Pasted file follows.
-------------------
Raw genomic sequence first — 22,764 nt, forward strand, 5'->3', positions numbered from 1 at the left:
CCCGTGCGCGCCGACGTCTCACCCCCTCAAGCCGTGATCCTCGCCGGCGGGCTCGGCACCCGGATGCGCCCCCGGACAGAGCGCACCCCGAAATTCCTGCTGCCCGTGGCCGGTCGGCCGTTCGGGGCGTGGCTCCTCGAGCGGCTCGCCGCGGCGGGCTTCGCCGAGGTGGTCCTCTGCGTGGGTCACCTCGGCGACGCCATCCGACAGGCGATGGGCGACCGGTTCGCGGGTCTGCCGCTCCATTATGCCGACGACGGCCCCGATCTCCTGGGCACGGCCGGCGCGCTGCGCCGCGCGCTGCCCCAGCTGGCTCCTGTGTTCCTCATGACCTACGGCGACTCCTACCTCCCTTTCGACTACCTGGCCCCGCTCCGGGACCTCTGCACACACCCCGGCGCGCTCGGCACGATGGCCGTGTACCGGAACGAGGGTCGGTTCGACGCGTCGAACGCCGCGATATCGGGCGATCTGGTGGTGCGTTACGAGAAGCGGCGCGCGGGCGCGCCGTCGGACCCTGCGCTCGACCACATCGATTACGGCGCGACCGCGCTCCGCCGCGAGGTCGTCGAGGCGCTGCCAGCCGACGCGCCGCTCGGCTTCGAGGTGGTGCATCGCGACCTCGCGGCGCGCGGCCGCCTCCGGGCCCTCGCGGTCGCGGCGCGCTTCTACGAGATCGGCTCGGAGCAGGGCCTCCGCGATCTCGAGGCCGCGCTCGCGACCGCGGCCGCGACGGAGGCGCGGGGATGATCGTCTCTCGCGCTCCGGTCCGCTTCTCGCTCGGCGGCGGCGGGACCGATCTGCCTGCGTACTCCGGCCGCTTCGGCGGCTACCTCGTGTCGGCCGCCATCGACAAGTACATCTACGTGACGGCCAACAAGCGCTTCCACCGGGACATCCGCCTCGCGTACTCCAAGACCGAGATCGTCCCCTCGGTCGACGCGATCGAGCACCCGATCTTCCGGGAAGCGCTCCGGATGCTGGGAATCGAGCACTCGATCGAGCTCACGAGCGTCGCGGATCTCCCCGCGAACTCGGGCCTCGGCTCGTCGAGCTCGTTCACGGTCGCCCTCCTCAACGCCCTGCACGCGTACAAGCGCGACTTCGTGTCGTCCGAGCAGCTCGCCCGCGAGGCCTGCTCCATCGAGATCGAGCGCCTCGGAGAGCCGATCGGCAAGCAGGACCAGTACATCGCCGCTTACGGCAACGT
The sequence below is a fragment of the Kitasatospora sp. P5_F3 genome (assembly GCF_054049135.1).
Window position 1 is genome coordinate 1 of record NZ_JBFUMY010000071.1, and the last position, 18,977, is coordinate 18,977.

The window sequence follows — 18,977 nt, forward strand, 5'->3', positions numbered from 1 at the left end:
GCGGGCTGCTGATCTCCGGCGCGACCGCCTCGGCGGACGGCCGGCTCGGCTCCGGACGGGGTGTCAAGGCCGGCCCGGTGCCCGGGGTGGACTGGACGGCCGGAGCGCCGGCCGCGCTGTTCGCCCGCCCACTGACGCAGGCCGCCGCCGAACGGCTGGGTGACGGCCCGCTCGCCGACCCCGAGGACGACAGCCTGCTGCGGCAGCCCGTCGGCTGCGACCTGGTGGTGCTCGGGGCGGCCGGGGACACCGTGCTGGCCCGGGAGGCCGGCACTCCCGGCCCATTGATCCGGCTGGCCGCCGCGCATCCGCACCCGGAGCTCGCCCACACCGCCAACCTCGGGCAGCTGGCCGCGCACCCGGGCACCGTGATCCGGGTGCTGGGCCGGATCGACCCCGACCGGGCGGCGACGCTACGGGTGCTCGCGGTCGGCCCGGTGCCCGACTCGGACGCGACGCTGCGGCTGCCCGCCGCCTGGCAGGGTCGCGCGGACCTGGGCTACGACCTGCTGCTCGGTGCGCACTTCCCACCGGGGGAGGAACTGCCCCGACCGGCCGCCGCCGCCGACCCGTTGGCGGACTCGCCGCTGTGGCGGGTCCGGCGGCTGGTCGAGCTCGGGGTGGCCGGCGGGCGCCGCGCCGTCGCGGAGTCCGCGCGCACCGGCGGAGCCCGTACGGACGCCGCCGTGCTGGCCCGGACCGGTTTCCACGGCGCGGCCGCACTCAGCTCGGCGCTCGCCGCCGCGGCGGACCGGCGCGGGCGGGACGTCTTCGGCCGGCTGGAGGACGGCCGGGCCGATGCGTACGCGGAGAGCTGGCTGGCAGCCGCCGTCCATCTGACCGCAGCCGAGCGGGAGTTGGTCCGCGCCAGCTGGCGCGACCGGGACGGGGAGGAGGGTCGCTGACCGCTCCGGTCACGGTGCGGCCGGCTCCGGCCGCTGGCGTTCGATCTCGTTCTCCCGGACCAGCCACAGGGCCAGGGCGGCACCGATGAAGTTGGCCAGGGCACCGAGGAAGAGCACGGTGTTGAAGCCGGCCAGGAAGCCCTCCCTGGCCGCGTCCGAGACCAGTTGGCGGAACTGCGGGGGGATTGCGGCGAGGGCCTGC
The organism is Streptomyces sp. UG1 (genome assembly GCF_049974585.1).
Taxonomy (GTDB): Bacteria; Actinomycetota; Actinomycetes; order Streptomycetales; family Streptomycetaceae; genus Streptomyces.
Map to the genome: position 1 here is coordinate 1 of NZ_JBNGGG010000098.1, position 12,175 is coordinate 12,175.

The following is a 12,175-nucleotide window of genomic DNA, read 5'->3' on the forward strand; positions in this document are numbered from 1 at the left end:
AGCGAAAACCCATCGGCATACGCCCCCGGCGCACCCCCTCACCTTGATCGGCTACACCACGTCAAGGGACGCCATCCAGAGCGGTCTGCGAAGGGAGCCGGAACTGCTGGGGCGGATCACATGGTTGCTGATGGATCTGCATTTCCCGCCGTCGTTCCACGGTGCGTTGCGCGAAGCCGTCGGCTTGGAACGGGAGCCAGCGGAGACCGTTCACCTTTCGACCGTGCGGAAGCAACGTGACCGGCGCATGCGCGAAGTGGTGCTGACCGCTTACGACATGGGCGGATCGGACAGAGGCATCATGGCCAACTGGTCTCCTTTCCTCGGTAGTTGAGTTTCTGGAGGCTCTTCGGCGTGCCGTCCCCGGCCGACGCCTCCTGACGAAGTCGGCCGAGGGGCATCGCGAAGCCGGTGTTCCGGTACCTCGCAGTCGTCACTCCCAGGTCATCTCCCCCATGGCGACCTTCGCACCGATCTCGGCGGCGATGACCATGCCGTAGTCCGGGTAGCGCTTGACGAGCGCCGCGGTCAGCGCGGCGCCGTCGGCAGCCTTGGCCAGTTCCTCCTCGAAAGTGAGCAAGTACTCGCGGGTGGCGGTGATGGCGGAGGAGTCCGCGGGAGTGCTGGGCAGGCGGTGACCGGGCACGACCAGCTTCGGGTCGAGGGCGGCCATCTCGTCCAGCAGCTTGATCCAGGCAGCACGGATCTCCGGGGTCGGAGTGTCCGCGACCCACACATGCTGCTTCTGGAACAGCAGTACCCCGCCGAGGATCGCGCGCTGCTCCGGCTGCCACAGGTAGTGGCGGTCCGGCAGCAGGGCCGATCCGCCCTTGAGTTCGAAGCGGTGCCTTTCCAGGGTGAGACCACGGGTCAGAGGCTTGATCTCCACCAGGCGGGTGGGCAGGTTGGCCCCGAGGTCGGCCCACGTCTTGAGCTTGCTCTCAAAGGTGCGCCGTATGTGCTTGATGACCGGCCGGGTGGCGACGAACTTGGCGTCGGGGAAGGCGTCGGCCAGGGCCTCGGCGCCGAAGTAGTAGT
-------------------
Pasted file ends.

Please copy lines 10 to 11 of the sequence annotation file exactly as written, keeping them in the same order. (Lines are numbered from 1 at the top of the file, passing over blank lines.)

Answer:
The following is a 12,175-nucleotide window of genomic DNA, read 5'->3' on the forward strand; positions in this document are numbered from 1 at the left end:
AGCGAAAACCCATCGGCATACGCCCCCGGCGCACCCCCTCACCTTGATCGGCTACACCACGTCAAGGGACGCCATCCAGAGCGGTCTGCGAAGGGAGCCGGAACTGCTGGGGCGGATCACATGGTTGCTGATGGATCTGCATTTCCCGCCGTCGTTCCACGGTGCGTTGCGCGAAGCCGTCGGCTTGGAACGGGAGCCAGCGGAGACCGTTCACCTTTCGACCGTGCGGAAGCAACGTGACCGGCGCATGCGCGAAGTGGTGCTGACCGCTTACGACATGGGCGGATCGGACAGAGGCATCATGGCCAACTGGTCTCCTTTCCTCGGTAGTTGAGTTTCTGGAGGCTCTTCGGCGTGCCGTCCCCGGCCGACGCCTCCTGACGAAGTCGGCCGAGGGGCATCGCGAAGCCGGTGTTCCGGTACCTCGCAGTCGTCACTCCCAGGTCATCTCCCCCATGGCGACCTTCGCACCGATCTCGGCGGCGATGACCATGCCGTAGTCCGGGTAGCGCTTGACGAGCGCCGCGGTCAGCGCGGCGCCGTCGGCAGCCTTGGCCAGTTCCTCCTCGAAAGTGAGCAAGTACTCGCGGGTGGCGGTGATGGCGGAGGAGTCCGCGGGAGTGCTGGGCAGGCGGTGACCGGGCACGACCAGCTTCGGGTCGAGGGCGGCCATCTCGTCCAGCAGCTTGATCCAGGCAGCACGGATCTCCGGGGTCGGAGTGTCCGCGACCCACACATGCTGCTTCTGGAACAGCAGTACCCCGCCGAGGATCGCGCGCTGCTCCGGCTGCCACAGGTAGTGGCGGTCCGGCAGCAGGGCCGATCCGCCCTTGAGTTCGAAGCGGTGCCTTTCCAGGGTGAGACCACGGGTCAGAGGCTTGATCTCCACCAGGCGGGTGGGCAGGTTGGCCCCGAGGTCGGCCCACGTCTTGAGCTTGCTCTCAAAGGTGCGCCGTATGTGCTTGATGACCGGCCGGGTGGCGACGAACTTGGCGTCGGGGAAGGCGTCGGCCAGGGCCTCGGCGCCGAAGTAGTAGT